The Power of Integration
March 18, 2016
As winter gives way to spring, I feel a heightened sense of enthusiasm for our collective vision and a renewed gratitude for the work that you—our faculty, trainees, students, and staff—do every day to improve human health. With new collaborations and increased coordination, we are continually unleashing the power of integration to help us achieve more together than we ever could alone.
Through increased synergy, we in Stanford Medicine are creating a whole that is greater than the sum of our parts—bringing together our organizations and mission areas to transform cancer care, translate biomedical breakthroughs, and lead the biomedical revolution in Precision Health. We still have a lot of work to do, but I am pleased at our progress in breaking down the barriers that stand between us and our potential.
One of the ways that Mariann Byerwalter, Christopher Dawes, and I are working toward our shared priorities is through the Integrated Clinical Strategy Committee. Focused on fostering innovation, the committee meets regularly to explore ways to enhance the preeminence of our clinical enterprise. Among the models we look to is Intermountain Healthcare, an integrated healthcare system based in Utah that is widely recognized as a leader in clinical quality improvement and efficient care delivery. Earlier this year we were pleased to formalize a collaboration agreement with Intermountain that will lead to higher quality care and improved value for patients at Stanford and Intermountain.
In addition to bringing together our constituent organizations, integration also means bridging the components of our tripartite mission. One example of this will be on display on March 23 as clinical and basic scientists gather for a symposium on frontiers in diabetes and metabolism research. It’s the first in a series of events intended to give faculty, trainees, and students across Stanford Medicine an opportunity to build the relationships and make the connections that will enhance the impact of their work. The symposia are open to all members of the Stanford Medicine community.
Collectively, our efforts at enhancing collaboration and alignment took a considerable step forward last year when we developed a unifying vision to lead the biomedical revolution in Precision Health. To develop this theme, we came together: basic scientists and clinicians; hospital leaders and faculty; community physicians and clinician scientists on our campus; faculty from other schools at Stanford and our 2,105 faculty in the School of Medicine; leaders of our boards; and leaders of our university.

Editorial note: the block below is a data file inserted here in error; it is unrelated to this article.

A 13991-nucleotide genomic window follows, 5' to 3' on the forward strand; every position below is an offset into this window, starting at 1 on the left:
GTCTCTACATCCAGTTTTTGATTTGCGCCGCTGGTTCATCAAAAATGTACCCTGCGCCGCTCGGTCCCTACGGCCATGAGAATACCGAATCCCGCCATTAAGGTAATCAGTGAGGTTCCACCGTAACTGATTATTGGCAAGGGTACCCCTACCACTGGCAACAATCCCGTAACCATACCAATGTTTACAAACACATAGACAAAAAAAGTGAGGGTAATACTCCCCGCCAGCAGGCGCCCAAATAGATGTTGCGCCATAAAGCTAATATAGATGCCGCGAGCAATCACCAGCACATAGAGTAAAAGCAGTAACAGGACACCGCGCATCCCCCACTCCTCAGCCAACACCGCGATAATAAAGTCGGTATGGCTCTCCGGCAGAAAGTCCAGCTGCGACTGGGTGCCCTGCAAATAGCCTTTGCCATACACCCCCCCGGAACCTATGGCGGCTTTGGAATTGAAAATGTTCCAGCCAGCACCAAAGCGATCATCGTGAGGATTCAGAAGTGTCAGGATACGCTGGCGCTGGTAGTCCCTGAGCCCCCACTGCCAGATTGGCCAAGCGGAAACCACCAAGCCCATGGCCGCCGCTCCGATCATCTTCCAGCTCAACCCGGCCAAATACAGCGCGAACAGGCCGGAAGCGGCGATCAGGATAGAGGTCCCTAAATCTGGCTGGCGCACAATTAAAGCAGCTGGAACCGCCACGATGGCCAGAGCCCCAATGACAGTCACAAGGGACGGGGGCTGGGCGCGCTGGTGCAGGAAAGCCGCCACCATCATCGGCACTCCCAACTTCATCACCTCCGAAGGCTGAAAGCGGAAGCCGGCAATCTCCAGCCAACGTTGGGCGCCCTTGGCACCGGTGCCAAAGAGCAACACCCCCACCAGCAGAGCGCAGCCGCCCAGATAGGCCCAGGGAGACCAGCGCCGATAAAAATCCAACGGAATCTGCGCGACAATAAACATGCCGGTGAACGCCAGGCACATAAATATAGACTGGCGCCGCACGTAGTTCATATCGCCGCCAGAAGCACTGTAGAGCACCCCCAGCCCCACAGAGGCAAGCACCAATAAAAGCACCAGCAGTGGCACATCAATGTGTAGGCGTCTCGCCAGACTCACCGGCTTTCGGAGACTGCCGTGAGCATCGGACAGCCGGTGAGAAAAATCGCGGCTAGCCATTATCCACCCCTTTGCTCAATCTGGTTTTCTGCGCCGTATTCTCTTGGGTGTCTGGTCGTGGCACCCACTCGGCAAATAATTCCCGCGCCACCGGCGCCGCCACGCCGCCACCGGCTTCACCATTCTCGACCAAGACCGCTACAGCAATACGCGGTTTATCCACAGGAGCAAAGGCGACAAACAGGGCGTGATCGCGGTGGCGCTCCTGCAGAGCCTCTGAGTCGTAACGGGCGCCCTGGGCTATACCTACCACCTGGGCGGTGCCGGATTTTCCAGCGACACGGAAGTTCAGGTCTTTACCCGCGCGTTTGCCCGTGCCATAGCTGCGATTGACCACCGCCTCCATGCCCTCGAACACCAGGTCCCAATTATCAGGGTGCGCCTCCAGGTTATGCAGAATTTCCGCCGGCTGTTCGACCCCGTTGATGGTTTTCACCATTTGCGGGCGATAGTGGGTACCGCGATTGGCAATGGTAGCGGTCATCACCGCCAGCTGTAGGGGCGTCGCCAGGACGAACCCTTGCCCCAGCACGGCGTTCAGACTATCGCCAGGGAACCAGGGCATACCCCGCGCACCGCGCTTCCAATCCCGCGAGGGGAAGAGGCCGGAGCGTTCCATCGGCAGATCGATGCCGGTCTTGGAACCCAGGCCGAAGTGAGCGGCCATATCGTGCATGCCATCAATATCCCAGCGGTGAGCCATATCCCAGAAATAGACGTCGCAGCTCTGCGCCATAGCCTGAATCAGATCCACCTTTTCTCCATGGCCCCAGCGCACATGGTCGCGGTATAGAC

Our Precision Health vision is not an incremental step. It’s a bold concept that promises a transformation in how we approach health. Instead of a frantic race to cure disease after the fact, we can increasingly prevent disease before it strikes. Our vision is not static, either. It’s a living and evolving set of motivating goals and principles that will enable us to have a profound impact on biomedical science and human health.
Unified by a culture of relentless creativity, we are poised to lead this revolution. Our work on Precision Health has already delivered new solutions for some of medicine’s toughest challenges: diagnostics that detect diseases at their earliest, most curable stages; a device that can predict a pediatric asthma attack days before it strikes; new approaches to eliminating food allergies; and partnerships with companies such as Apple to allow patients to monitor their health and share information to improve the health of others.
This is just the beginning. We in Stanford Medicine have a responsibility to see the Precision Health revolution succeed, but it won’t be easy. We must come together across boundaries to devise new approaches to old problems and to rally a global community that will join us in creating healthcare focused on treating people rather than treating disease.
Though our individual parts may seem small and simple, together we can transform human health. That’s the power of integration.
Carl and Elizabeth Naumann Dean of the Stanford University School of Medicine
Professor of Otolaryngology—Head & Neck Surgery
Professor of Bioengineering and of Neurobiology, by courtesy